ClauseBase API

The API of ClauseBase expects JSON as input (formatted in accordance with the Swagger 2.0 API). .

Prerequisite: retrieving an API-key

The API requires a specific key, associated with each user-account. Such key will be a string of three digits, an underscore, and 32 more digits (e.g. “168_9b141639fdb2471bb4ed457d74a569cc”).

Each API-key is associated with a specific user-account, but is at the same time independent from a user’s password. It is stored as a hash on the server, and can thus not be retrieved if lost — a new key must instead be generated in such case.

Only administrators can create API-keys, by going to the admin menu, subsection users, clicking on a specific user and then clicking on the API-key panel.

Creating documents through the API

When your account is properly configured, you will see a button “batch – API” in the Data Dashboard of the assemble documents tab.

When you click this button, you will see various options related to the API. In the remainder of this page, we call this information the “API Dashboard”.

Inspecting a Document’s structure

When sending an API-call, you need to specify the ID of the Document (or Binder). In addition, you can optionally specify:

  • the language in which the Document should be generated: “en”, “nl” or “fr” (if not specified, English will be used)
  • the document-type (.docx or .pdf — if not specified, .docx will be used)
  • the contents of all relevant datafields
  • a list of styling-IDs to change the overall formatting of the Document (if not specified, the user’s default stylings will be used)
  • a list of concept-labels, to change the terminology used in a Document.

ClauseBase provides various facilities to help you find the relevant data for your API-call.

For example, assume that we want to issue API-calls to generate files on the basis of the following demo document:

Finding the Document ID

The ID of the Document (or Binder) is shown at the top of the API Dahsboard. In the example below, the ID is 1012310.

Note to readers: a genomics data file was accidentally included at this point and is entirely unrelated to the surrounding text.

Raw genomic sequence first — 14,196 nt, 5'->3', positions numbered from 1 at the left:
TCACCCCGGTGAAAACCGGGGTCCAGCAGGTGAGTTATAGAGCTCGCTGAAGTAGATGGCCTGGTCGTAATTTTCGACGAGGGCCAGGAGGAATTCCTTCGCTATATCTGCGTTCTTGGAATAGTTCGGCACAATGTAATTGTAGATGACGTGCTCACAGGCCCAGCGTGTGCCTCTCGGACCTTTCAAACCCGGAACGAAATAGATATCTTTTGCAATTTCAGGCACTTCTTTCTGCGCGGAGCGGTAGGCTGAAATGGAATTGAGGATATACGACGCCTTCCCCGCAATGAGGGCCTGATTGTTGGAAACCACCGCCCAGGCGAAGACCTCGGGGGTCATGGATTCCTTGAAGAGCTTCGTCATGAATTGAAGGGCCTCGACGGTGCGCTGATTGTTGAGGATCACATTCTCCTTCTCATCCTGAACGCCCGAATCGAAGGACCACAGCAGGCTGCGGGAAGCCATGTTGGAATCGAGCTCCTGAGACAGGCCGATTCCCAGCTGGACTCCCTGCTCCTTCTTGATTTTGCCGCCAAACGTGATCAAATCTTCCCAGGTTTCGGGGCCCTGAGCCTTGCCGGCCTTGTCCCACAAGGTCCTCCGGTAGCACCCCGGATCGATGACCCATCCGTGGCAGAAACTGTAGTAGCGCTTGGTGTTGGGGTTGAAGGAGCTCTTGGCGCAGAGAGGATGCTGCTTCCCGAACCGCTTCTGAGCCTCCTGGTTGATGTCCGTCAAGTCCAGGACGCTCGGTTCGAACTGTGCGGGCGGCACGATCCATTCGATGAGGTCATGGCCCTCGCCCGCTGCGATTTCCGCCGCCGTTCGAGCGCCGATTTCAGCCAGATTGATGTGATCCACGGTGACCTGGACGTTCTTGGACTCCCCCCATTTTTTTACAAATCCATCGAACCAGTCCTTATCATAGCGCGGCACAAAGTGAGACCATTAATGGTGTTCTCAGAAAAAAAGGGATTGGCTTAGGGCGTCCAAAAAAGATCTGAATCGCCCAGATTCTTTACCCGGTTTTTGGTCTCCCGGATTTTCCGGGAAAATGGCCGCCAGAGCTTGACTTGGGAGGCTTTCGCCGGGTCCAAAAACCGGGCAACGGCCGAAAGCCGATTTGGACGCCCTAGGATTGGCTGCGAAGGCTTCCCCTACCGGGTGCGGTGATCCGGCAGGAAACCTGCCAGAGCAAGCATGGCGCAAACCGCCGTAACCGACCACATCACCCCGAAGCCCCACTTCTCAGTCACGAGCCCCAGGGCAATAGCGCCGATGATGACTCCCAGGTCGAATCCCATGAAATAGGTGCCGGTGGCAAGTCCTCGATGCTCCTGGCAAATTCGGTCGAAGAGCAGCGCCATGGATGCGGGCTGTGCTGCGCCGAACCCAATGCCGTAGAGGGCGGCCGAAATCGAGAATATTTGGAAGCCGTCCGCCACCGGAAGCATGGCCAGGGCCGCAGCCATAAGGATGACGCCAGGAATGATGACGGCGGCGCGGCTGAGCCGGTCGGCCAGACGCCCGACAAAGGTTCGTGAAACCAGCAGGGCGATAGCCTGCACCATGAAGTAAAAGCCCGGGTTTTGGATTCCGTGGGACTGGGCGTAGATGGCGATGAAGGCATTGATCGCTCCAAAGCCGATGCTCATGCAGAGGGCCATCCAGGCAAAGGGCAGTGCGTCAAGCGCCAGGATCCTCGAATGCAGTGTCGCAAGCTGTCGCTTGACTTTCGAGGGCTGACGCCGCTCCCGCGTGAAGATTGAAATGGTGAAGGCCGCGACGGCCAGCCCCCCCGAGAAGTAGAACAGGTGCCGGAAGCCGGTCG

In addition, you can use the all_documents_in_account API-call (discussed below) to find the ID of all documents in your account.

Finding the datafields and their IDs

Documents will differ in the datafields they use. To retrieve an exhaustive list of all datafields used in a specific document, you can click on the “show JSON-structure” button in the API Dashboard.

All the datafields will be grouped according to their type: integers, floats, currencies, strings, string-lists, dates and durations. In addition, there is a special datafield type (“repeating lists”) that can contain a heterogeneous list of elements, typically used to fill table columns. Unfortunately, the industry-standard Swagger 2.0 API used by ClauseBase does not support heterogenous arrays, so you will have to subdivide these yourself. More on that below.

Another possibility to find all the datafields and their IDs, is to inspect the Data Dashboard (click on the “batch-API”  button to toggle between the regular Data Dashboard and the API-related content). If you hover your mouse over the name of a datafield, its ID will be shown in a small popup-window.

Be aware that — unlike the exhaustive table shown in the API Dashboard — the Data Dashboard only shows datafields that are currently in use. If, for example, a certain datafield is only used in a specific paragraph, and that paragraph happens to be hidden (e.g., because its conditions are not met), then the datafield in question will not show up in the Data Dashboard.
In addition, you can use the datafields_in_document API-call (discussed below) to find the IDs and types of datafields in a document.

Finding the Style IDs

The IDs of the styles that you may want to optionally apply, can be retrieved by going to your personal styles preferences (button at the top right > styles).

In the example below, style numbers 1037 and 1038 are available to change the base font and spacing. Similarly, you can use a specific style ID to change the page-related styling, the heading-related styling, etc.

In addition, you can use the all_styles_in_account API-call (further discussed below) to find the IDs, types and names of all styles available in your account.

Finding concept-labels and their IDs

In the API Dashboard, you can click on the “show concept-labels” button to get an exhaustive overview of all the concepts used in the current Document, together with all the IDs of standard concept-labels.

In addition, you can use the conceptlabels_in_document API-call (further discussed below) to find the concepts used in a specific Document.